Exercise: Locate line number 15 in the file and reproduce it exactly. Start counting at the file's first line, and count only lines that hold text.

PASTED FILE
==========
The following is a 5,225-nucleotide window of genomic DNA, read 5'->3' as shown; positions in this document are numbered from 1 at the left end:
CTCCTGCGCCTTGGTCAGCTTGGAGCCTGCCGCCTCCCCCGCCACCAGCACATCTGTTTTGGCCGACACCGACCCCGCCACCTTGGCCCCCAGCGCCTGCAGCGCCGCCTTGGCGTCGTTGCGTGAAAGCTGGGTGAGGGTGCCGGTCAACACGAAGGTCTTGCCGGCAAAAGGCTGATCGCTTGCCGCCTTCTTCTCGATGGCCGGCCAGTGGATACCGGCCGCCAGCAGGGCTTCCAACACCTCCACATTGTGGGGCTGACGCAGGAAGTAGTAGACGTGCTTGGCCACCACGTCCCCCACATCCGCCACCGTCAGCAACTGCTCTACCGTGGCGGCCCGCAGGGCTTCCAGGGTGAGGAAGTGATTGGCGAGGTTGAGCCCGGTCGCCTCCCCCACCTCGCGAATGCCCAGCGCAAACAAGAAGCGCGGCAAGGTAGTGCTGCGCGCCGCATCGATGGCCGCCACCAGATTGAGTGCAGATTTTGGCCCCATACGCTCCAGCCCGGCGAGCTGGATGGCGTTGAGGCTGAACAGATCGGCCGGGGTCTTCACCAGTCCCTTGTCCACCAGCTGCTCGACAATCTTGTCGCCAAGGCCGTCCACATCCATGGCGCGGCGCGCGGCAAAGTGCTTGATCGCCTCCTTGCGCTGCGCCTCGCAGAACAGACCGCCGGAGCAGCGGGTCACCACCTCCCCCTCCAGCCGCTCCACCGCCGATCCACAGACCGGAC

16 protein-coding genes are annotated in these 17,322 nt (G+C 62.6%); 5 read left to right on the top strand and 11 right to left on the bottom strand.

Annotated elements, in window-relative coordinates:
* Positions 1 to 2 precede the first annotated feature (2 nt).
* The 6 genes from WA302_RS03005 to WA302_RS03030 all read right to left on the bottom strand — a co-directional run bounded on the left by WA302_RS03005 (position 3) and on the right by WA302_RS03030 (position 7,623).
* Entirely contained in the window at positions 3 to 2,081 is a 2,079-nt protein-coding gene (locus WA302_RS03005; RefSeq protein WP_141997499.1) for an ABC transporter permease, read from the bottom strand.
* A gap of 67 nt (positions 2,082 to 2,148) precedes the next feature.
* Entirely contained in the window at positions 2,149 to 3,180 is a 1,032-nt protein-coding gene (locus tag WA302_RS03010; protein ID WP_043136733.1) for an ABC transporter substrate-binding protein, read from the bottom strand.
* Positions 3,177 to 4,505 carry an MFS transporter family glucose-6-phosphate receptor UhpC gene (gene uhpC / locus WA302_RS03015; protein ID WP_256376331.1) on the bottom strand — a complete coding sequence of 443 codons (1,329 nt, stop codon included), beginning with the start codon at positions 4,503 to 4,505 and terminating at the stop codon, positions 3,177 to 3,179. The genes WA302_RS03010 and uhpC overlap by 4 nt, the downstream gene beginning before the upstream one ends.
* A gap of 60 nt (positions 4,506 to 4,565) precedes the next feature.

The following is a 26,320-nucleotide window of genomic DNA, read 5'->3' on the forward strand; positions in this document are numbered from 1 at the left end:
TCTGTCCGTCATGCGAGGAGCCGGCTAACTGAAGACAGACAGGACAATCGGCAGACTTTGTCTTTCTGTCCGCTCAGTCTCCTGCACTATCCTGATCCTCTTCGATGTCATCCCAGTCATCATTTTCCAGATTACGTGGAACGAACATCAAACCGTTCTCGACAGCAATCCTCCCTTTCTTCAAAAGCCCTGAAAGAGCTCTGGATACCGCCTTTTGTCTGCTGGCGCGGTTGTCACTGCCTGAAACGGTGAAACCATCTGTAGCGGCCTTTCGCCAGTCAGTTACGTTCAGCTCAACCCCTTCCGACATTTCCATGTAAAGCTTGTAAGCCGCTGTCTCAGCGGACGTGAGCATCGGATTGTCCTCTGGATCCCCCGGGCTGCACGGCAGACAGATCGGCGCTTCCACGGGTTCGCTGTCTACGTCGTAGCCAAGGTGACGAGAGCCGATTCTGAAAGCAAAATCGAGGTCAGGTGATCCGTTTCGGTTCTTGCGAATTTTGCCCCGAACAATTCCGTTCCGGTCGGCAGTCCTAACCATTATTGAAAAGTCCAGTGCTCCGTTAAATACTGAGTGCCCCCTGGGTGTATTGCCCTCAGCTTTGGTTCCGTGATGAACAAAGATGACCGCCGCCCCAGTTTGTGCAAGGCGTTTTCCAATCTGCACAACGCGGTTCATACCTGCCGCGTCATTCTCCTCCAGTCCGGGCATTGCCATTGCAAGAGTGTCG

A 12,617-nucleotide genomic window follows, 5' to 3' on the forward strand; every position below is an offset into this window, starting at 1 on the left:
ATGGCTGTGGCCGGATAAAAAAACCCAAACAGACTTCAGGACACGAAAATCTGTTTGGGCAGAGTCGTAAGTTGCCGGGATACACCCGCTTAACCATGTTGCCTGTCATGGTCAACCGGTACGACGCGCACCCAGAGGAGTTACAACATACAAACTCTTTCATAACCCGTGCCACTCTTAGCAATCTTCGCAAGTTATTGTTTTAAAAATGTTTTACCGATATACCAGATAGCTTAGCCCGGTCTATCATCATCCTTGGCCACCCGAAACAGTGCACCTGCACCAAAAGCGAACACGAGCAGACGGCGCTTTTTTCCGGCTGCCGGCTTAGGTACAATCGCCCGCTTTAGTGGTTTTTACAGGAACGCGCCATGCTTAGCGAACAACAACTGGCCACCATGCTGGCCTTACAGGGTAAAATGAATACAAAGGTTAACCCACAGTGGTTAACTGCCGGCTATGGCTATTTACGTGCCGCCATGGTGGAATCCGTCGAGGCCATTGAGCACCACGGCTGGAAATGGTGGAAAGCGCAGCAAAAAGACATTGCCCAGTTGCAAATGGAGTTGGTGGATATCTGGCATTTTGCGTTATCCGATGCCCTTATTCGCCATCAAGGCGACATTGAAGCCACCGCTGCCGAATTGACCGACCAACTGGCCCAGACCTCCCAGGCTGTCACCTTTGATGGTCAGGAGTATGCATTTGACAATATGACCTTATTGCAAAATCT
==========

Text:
ATGGCTGTGGCCGGATAAAAAAACCCAAACAGACTTCAGGACACGAAAATCTGTTTGGGCAGAGTCGTAAGTTGCCGGGATACACCCGCTTAACCATGTTGCCTGTCATGGTCAACCGGTACGACGCGCACCCAGAGGAGTTACAACATACAAACTCTTTCATAACCCGTGCCACTCTTAGCAATCTTCGCAAGTTATTGTTTTAAAAATGTTTTACCGATATACCAGATAGCTTAGCCCGGTCTATCATCATCCTTGGCCACCCGAAACAGTGCACCTGCACCAAAAGCGAACACGAGCAGACGGCGCTTTTTTCCGGCTGCCGGCTTAGGTACAATCGCCCGCTTTAGTGGTTTTTACAGGAACGCGCCATGCTTAGCGAACAACAACTGGCCACCATGCTGGCCTTACAGGGTAAAATGAATACAAAGGTTAACCCACAGTGGTTAACTGCCGGCTATGGCTATTTACGTGCCGCCATGGTGGAATCCGTCGAGGCCATTGAGCACCACGGCTGGAAATGGTGGAAAGCGCAGCAAAAAGACATTGCCCAGTTGCAAATGGAGTTGGTGGATATCTGGCATTTTGCGTTATCCGATGCCCTTATTCGCCATCAAGGCGACATTGAAGCCACCGCTGCCGAATTGACCGACCAACTGGCCCAGACCTCCCAGGCTGTCACCTTTGATGGTCAGGAGTATGCATTTGACAATATGACCTTATTGCAAAATCT